Brazilian city pays third of its residents £25 per month in one of world’s largest universal basic income schemes

There are no conditions on how residents can spend their money

A woman uses her ‘Mumbuca’ card at pharmacy in Marica, Brazil
A woman uses her ‘Mumbuca’ card at pharmacy in Marica, Brazil

A city in Brazil is preparing to pay a basic income to around 50,000 residents in one of the largest trials of such a scheme in the world.

The policy will see around one-third of the city’s residents being given 130 reais (£25) each per month, without any conditions about how they can spend the money.

The money is distributed in “Mumbuca” – the city’s local currency which is not accepted in the rest of Brazil.

“For us, this is a critical public policy issue that is in a constant state of development,” Fabiano Horta, the mayor of Marica, said.

“It was created as a social currency to supplement income, and today it has already advanced to become a basic income for Marica’s citizens.

“We are in a good moment to undertake these studies and understand how the Mumbuca currency is transforming the social context of the city.”

In the first round of payments, around 27,000 residents will be given the basic income this month, Business Insider reports.

They will receive the money on a pre-loaded card, or through a mobile phone app. There is no option to receive it in cash.

To be eligible for the stipend, residents must have lived in the city for at least three years and must earn below a certain amount, pegged at three times Brazil’s monthly salary.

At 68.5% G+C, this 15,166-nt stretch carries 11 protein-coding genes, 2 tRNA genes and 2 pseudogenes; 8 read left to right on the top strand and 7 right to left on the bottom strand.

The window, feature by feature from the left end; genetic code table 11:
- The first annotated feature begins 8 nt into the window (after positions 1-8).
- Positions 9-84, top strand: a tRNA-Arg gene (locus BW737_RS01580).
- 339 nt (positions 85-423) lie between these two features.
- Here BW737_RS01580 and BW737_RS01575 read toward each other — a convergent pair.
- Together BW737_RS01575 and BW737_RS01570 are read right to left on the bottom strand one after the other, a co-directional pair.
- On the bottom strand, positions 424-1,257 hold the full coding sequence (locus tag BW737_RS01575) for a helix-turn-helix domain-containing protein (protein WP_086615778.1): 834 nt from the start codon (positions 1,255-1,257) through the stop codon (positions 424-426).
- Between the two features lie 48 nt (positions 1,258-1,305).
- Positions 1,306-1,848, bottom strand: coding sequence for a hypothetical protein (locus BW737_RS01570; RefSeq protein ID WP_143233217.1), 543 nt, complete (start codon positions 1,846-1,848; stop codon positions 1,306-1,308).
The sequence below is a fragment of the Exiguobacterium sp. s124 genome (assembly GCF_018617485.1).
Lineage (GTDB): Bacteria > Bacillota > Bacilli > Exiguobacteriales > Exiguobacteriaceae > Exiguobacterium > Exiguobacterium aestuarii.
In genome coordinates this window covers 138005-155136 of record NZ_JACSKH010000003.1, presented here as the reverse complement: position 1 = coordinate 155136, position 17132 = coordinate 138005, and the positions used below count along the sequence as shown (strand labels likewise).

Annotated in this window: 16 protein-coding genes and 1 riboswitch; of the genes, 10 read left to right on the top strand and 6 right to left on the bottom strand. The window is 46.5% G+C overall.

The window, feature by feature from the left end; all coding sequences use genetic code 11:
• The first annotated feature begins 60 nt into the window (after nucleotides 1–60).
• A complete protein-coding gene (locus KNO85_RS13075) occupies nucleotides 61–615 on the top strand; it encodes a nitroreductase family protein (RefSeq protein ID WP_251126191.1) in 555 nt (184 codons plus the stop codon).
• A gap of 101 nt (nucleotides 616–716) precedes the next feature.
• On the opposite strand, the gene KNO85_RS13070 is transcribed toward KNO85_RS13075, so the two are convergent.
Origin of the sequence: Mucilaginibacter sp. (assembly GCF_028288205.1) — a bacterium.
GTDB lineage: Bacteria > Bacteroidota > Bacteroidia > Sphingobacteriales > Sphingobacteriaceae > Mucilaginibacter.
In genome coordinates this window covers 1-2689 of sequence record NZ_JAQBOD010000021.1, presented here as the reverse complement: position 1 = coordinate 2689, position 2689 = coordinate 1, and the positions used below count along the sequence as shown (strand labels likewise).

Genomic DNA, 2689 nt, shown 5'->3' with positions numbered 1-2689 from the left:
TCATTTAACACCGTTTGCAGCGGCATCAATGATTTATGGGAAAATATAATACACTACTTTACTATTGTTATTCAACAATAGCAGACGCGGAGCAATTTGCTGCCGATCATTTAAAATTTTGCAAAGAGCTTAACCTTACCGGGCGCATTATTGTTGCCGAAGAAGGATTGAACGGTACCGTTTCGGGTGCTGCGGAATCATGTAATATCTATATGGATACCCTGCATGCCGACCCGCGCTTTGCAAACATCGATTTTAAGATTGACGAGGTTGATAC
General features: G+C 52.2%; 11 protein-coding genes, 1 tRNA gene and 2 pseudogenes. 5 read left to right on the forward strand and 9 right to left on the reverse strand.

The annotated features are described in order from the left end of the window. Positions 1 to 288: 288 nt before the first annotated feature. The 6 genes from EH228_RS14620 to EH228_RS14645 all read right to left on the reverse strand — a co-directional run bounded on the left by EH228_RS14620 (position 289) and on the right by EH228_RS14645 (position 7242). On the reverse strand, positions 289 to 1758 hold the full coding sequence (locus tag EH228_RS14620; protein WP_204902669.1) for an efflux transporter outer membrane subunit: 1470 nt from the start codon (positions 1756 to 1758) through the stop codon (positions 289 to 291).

The scheme will be evaluated by researchers at the Jain Family Institute, a New York-based social research organisation.

Michael Stynes, CEO of the institute, said: “This is an exceptionally rare and exciting opportunity to study a cash transfer policy at a large scale.

“We’re thrilled to work with an incredibly innovative government and researchers from UFF [the Universidade Federal Fluminense] who are taking bold steps towards creating a better life for Marica’s citizens.

“We are united in our belief that this policy, and the evidence it creates, will be a touchstone in discussions of [universal basic income] throughout Brazil and the world.”

Similar basic income schemes have recently been run in Stockton in California, Ontario in Canada and Finland.

What is Finland's universal basic income scheme?

Earlier this year, the Finnish experiment ended in failure when it did not help the unemployed rejoin the workforce.

The two-year test saw 2,000 randomly selected citizens who did not have jobs given €560 (£480) a month.

Researchers found it did not encourage recipients to seek work compared to a control group who did not receive the money, though they did report being happier and healthier.

A poll conducted last year found 40 per cent of British people supported the concept of a universal basic income and would welcome experiments in their local area.

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